NOTE: I've updated this because of some questions about 32bit systems.
Some who attended one of my talks at the recent PASS conference asked me the following question "Do I need to use the Group Policy Editor to assign the
Lock Pages in Memory
privilege if my SQL Server Service is running under the Local System Account?". The answer to this question is no and here is why. First let me explain, how this works for 64bit systems:
If you want to determine whether SQL Server 2005 64bit systems are actually taking advantage of the
Lock Pages in Memory
privilege, look for the following entry in your SQL ERRORLOG when it is starting up:
Using locked pages for buffer pool
If you don't see this message, the policy was not set correctly or set for the wrong account (or you are not using Enterprise Edition). If you do see this message, then SQL Server recognizes this privilege for the account associated with the SQL Server Service.
So the next logical question is how does SQL Server decide to print this message? Well here is the algorithm:
1) Call the AdjustTokenPrivileges() API to enable the
based on the current process access token.
2) Call GetLastError() to see if this API was successful.
3) If this call was successful and the SKU is Enterprise Edition, we print the message in the ERRORLOG and we take advantage of this privilege.
On my Windows 2003 Enterprise Edition SP2 Server, I ran the Group Policy Object Editor as described at
. On my system, no users had this privilege and to no surprise this entry was not in my ERRORLOG. I then added the domain account to this privilege associated with the SQL Server service using the policy editor and restarted SQL Server. Now this entry was in my ERRORLOG. I then changed the logon account for my SQL Server service to Local System and restarted SQL Server. The entry remained in my ERRORLOG. But the the Group Policy Object Editor does not show the SYSTEM account in its list of users who have the Locked Pages in Memory privilege.
If you are using 32bit systems, the messages and algorithm are slightly different. The message you should look for in the ERRORLOG is the following:
Address Windowing Extensions is enabled
If the privilege was not set correctly, you will see this message:
Could not use Address Windowing Extensions because the 'lock pages in memory' privilege was not granted.
These messages will NOT show up for 32bit systems unless the configuration value 'awe enabled' is set to 1. The second message can show up if the "Lock Pages in Memory" privilge was changed after successfully configuring AWE and then the privilige was cleared OR you used RECONFIGURE WITH OVERRIDE and the privilige was not set.
So the algorithm for 32bit systems is:
If 'awe enabled' = 0 but there is enough physical memory that AWE might help you (more on that at later), then print the message
Set AWE Enabled to 1 in the configuration parameters to allow use of more memory.
Note that in SQL 2008 this message changed to
SQL Server is not configured to use all of the available system memory. To enable SQL Server to use more memory, set the awe enabled option to 1 by using the sp_configure stored procedure.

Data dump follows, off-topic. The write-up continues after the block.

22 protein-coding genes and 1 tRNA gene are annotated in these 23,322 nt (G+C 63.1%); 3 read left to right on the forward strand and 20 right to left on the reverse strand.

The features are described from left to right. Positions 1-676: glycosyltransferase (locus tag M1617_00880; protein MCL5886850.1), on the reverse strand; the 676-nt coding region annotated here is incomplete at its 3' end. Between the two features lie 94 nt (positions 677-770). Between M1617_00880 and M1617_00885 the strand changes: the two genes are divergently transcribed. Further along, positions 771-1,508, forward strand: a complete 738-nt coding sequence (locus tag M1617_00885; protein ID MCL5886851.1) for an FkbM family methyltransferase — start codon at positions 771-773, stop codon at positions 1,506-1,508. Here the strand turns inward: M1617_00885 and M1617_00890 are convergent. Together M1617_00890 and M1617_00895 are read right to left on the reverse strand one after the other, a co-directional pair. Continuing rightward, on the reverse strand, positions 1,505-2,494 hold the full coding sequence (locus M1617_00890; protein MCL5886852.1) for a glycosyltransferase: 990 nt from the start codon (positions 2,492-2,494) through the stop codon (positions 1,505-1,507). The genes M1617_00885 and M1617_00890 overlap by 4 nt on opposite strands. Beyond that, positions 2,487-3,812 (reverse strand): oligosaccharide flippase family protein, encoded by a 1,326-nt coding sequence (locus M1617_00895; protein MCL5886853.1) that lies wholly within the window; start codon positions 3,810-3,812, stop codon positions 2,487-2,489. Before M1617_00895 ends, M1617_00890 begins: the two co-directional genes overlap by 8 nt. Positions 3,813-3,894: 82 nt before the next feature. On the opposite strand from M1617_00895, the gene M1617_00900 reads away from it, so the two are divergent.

Otherwise, don't print any message
Else If 'awe enabled' = 1 and the "lock pages in memory check" as above is TRUE, then print the message that AWE is enabled.
Else if 'awe enabled' = 1 and the "lock pages in memory check" as above is FALSE, then print the message that AWE cannot be enabled.
The message "
Set AWE Enabled to 1 in the configuration parameters to allow use of more memory"
is printed if the size of the Virtual Address space is < the amount of physical memory on the machine (or the 'max server memory' option). So on a 32bit machine where /3GB is being used, if the machine has 4Gb of physical RAM, we will print this message if 'awe enabled' = 0.
A question to ask here is why do you need to enable AWE for 32bit systems to use lock pages in memory privilege?That question is actually the wrong one to ask but helps explain a few things. For 32bit systems, the main reason we designed SQL Server to use the AWE APIs is to access more memory than its virtual address space will allow (>4Gb). But to use the AWE APIs, the 'lock pages in memory' privilege must be set.
For 64bit systems, the virtual address space limitation is not an issue. However, if an application wants to "lock its memory" or avoid its working set from being trimmed, then it can achieve this by using the AWE APIs. Again, in order to use these APIs, you must have the 'lock pages in memory' privilege set. This is why for 64bit systems, you don't need to set the 'awe enabled' option to 1 (it is actually ignored on 64bit systems).
So, the purpose of AWE for 32bit systems was to access more memory. But for 64bit, AWE APIs are used to avoid a working set trim. So SQL Server will automatically use the AWE APIs provided the 'lock pages in memory' privilege is set (and your are using Enterprise Edition). If you want to read more about the AWE APIs, look here in MSDN:
So after all of this (but I hope you found the details helpful) back to the original question and my conclusion. The Local System account has the 'lock pages in memory' privilege by default. For user accounts, you must grant the account this privilege explicitly.